Much of the credit for today’s high regard for the classical guitar can be attributed to the life work of Celedonio Romero. His compositions for classical guitar, numbering over 100 (including ten concertos) have emerged as masterpieces for the guitar. Joaquín Rodrigo said of Celedonio: "He has developed the technique of the guitar by making what is difficult to be easy. He is, without a doubt, the grand master of the guitar." Celedonio Romero was known and respected around the world, and The Celedonio Romero Method for the Classical Guitar is taught in Master and Doctoral programs in the universities of North America and Europe.
Angelita Romero was a singer and stage actress in Málaga, Spain; she studied at Málaga's Royal Academy of Fine Arts and graduated with highest honors. It was there that she met a young guitarist, Celedonio Romero. He was 18 and she was 21; she instantly captivated him and they soon married. The couple had three sons: Celin, Pepe and Angel. Their father taught the boys guitar; Angelita taught them reading, writing and literature. An avid reader and philosopher, she enhanced their education with weekly trips to art museums. In teaching the young Pepe, she dictated the entire text of Cervantes' Don Quixote to him. She kept his hand-written copy as one of her greatest treasures.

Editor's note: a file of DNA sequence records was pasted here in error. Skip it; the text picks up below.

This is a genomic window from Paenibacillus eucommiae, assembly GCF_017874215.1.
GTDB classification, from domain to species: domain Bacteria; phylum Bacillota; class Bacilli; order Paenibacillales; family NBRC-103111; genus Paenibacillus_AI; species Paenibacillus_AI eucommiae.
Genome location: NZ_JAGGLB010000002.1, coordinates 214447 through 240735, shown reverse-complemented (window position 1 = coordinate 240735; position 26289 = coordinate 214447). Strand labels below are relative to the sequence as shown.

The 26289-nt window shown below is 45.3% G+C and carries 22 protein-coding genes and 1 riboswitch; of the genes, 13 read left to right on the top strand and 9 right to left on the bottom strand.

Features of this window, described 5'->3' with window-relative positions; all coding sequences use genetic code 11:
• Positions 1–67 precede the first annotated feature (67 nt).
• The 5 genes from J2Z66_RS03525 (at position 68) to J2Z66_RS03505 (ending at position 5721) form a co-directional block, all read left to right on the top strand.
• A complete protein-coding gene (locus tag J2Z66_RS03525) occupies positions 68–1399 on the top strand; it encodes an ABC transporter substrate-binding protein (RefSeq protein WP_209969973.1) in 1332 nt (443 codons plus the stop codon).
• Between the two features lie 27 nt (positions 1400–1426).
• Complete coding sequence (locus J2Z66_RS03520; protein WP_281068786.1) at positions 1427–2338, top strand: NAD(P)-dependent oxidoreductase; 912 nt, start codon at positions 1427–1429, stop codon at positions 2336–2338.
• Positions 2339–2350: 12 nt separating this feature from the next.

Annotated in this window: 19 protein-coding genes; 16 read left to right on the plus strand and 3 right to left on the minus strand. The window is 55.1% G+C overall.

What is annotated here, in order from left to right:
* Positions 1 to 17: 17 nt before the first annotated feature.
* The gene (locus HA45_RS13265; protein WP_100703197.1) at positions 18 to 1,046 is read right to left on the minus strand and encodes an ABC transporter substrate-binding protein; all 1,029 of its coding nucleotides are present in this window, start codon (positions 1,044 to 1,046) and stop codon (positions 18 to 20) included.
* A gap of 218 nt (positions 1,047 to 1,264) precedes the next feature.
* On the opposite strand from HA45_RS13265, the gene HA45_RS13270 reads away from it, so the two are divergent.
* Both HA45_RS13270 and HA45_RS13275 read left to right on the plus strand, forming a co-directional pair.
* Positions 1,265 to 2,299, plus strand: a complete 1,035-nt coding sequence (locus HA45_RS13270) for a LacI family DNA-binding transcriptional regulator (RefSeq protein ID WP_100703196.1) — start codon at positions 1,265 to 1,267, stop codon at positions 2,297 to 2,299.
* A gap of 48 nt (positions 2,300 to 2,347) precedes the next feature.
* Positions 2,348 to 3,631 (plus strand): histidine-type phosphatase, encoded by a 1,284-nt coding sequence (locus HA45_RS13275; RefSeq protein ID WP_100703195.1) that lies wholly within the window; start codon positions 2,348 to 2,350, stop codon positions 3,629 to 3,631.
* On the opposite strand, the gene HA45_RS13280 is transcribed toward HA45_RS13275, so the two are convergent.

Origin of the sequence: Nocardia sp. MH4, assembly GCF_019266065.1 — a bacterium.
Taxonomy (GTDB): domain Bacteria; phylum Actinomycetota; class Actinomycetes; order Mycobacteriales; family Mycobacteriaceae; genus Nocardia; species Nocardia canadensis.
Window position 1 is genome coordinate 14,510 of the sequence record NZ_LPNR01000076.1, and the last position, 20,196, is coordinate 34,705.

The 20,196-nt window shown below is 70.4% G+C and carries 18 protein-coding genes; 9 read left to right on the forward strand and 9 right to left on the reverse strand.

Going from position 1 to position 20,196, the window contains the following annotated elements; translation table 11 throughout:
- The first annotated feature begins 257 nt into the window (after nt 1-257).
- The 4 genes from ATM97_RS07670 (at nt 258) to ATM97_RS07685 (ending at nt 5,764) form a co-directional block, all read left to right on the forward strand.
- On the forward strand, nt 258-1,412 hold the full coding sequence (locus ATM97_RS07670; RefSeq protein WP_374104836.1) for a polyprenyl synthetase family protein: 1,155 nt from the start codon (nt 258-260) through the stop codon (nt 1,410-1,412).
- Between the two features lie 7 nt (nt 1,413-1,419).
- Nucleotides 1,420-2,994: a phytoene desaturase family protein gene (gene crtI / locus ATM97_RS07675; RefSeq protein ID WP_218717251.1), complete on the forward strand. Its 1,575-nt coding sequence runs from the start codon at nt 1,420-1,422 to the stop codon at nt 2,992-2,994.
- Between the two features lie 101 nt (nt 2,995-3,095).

She overcame the huge difficulties of raising her young family with undaunted courage. When facing the terror of post-civil war Spain and the darkness that surrounded the family, her words were always of hope. She fought against all forces; she was unbeatable. During the 1930s, 40s and 50s, she was part of the innermost literary and artistic circles in Spain. An inspiration not only to her husband Celedonio, she was a muse to many artists, poets and philosophers of the time.
The matriarch of the world's greatest family of guitarists, Angelita Romero was always the driving force behind the family. Throughout the careers of The Romeros, Angelita rarely missed a concert of the quartet, her husband or her sons. She traveled the world with her family and was always there to support them.